Editorial Board   Guest Author

Ms. Brock

Colby Brock

General Manager, The Radisson Hotel New Rochelle

Colby Brock obtained a Bachelor of Arts Degree with a double major in Psychology and English from the University of Hartford. She interned for the Radisson Hotel New Rochelle while attending college and began working there full-time in 1999 as restaurant manager. In 2008, while continuing to manage the City Lounge at the Radisson, Ms. Brock pursued a degree in Interior Design form Parsons School of Design in Manhattan. She then joined as a designer for Mojo Stumer Associates, an architectural design firm. One of the projects she worked on was the re-design of the Radisson's lobby. In 2011, Ms. Brock returned to the Radisson as the Food and Beverage Director, Interior Designer/Project Manager, with responsibility for overseeing the $2 million renovation program to re-position the hotel as a stylish, contemporary, Manhattan boutique hotel. The scope of the project included upgrades of all 129 guest rooms, the lobby, elevators, hospitality suites and the re-branding of its restaurant which opened on May 15, 2012 as NoMa Social. Everything about the new dining destination reflects Ms. Brock's design sensibility and understanding of the vital role that F&B plays in enhancing the hotel experience of today's sophisticated traveler. To help make NoMa Social feel like a second home for visitors, a ‘library decor' was created, one that is eclectic, with warm purple and gray colors, yet chic at the same time. The space includes numerous comfortable couches and low cocktail tables that can accommodate a variety of group sizes, as well as more traditional seating. The Mediterranean menu, created by acclaimed executive chef Bill Rosenberg, offers tapas and other small plates that can be shared in surroundings that promote a relaxing and interactive dining experience. Ms. Brock's contributions to the Radisson Hotel New Rochelle's improvements were instrumental in the hotel winning a “Renovation Excellence Award” from the Radisson's parent company, Carlson, one of the world's largest hospitality and travel groups. Ms. Brock is also responsible for the hotel's floor management, staff training, corporate and social function contracts, menu and promotional creations as well as the hotel's public relations, marketing, promotion and advertising program. For the past 16 years, she has been a strong supporter of the Leukemia and Lymphoma Society's Westchester/Hudson Valley Chapter where she is currently serving as a member of the Board of Trustees. She is married to Mario Gualano.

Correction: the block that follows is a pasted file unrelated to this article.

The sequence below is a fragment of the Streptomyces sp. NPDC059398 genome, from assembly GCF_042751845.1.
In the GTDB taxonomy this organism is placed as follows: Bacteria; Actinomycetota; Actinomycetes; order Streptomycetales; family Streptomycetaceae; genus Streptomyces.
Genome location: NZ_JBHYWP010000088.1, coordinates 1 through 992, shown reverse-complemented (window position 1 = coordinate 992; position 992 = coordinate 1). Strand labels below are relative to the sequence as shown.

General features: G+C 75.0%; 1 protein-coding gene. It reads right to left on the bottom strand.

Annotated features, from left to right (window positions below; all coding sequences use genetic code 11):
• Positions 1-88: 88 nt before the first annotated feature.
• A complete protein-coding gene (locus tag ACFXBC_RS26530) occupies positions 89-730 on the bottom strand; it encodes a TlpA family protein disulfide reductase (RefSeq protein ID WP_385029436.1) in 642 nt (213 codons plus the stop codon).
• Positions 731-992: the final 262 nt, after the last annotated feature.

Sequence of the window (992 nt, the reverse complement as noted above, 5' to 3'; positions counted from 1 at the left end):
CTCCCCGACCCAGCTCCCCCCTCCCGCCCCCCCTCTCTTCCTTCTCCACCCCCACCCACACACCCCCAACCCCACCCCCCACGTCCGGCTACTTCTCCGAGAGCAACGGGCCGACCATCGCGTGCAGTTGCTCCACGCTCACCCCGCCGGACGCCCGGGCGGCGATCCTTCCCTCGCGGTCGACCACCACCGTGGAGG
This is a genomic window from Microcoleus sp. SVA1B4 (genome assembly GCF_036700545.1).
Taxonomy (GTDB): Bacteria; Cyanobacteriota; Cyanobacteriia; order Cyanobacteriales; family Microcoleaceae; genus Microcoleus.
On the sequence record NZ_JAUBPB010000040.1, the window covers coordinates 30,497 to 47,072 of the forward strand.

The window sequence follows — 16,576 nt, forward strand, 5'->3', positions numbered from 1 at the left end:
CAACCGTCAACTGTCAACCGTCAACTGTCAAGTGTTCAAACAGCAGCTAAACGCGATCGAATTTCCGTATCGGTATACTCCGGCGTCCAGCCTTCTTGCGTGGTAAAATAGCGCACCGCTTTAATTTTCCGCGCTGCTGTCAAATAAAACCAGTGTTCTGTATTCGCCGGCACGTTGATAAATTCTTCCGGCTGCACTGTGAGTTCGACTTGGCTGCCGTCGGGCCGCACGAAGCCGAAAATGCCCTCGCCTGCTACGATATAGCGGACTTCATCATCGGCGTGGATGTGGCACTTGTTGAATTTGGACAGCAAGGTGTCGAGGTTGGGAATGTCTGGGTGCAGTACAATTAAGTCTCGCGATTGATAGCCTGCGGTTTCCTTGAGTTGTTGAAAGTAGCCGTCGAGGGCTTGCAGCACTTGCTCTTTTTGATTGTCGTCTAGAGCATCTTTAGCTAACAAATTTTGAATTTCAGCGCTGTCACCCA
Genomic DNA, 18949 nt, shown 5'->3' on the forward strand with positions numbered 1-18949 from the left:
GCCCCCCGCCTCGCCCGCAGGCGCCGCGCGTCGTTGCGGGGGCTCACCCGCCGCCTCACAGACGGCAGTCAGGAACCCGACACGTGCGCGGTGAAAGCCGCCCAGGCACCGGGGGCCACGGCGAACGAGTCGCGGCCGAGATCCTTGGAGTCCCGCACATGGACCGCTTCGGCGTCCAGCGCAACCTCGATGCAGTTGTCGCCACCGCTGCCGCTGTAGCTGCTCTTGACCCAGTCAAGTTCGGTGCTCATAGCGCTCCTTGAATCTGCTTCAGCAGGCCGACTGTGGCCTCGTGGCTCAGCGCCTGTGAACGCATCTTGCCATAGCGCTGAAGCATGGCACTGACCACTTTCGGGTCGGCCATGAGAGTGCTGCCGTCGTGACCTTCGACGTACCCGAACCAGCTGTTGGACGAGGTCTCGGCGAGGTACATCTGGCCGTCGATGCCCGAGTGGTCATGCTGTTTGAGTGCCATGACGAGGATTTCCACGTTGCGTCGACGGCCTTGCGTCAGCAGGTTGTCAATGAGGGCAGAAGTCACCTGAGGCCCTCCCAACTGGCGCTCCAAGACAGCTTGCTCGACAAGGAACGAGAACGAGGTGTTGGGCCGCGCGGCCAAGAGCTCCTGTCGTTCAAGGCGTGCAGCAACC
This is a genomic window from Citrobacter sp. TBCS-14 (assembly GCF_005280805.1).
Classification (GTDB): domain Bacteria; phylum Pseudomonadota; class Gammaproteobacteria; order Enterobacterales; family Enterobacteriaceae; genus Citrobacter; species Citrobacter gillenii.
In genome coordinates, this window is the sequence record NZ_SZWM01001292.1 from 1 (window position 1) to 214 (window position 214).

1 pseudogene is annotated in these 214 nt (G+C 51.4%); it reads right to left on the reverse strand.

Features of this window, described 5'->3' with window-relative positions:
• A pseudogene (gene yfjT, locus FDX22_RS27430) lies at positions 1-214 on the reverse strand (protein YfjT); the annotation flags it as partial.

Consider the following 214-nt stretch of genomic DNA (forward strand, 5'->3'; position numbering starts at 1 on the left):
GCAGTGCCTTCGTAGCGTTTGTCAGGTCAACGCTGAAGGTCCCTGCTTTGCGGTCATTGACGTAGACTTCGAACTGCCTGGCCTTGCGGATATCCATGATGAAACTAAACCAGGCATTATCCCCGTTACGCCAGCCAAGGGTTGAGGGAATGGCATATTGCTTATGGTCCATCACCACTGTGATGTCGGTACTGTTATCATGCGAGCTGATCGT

Ms. Brock can be contacted at 914-576-3700 or colby.brock@radisson.com

Coming up in March 2019...

Human Resources: An Era of Transition

Traditionally, the human resource department administers five key areas within a hotel operation - compliance, compensation and benefits, organizational dynamics, selection and retention, and training and development. However, HR professionals are also presently involved in culture-building activities, as well as implementing new employee on-boarding practices and engagement initiatives. As a result, HR professionals have been elevated to senior leadership status, creating value and profit within their organization. Still, they continue to face some intractable issues, including a shrinking talent pool and the need to recruit top-notch employees who are empowered to provide outstanding customer service. In order to attract top-tier talent, one option is to take advantage of recruitment opportunities offered through colleges and universities, especially if they have a hospitality major. This pool of prospective employees is likely to be better educated and more enthusiastic than walk-in hires. Also, once hired, there could be additional training and development opportunities that stem from an association with a college or university. Continuing education courses, business conferences, seminars and online instruction - all can be a valuable source of employee development opportunities. In addition to meeting recruitment demands in the present, HR professionals must also be forward-thinking, anticipating the skills that will be needed in the future to meet guest expectations. One such skill that is becoming increasingly valued is “resilience”, the ability to “go with the flow” and not become overwhelmed by the disruptive influences  of change and reinvention. In an era of transition—new technologies, expanding markets, consolidation of brands and businesses, and modifications in people's values and lifestyles - the capacity to remain flexible, nimble and resilient is a valuable skill to possess. The March Hotel Business Review will examine some of the strategies that HR professionals are employing to ensure that their hotel operations continue to thrive.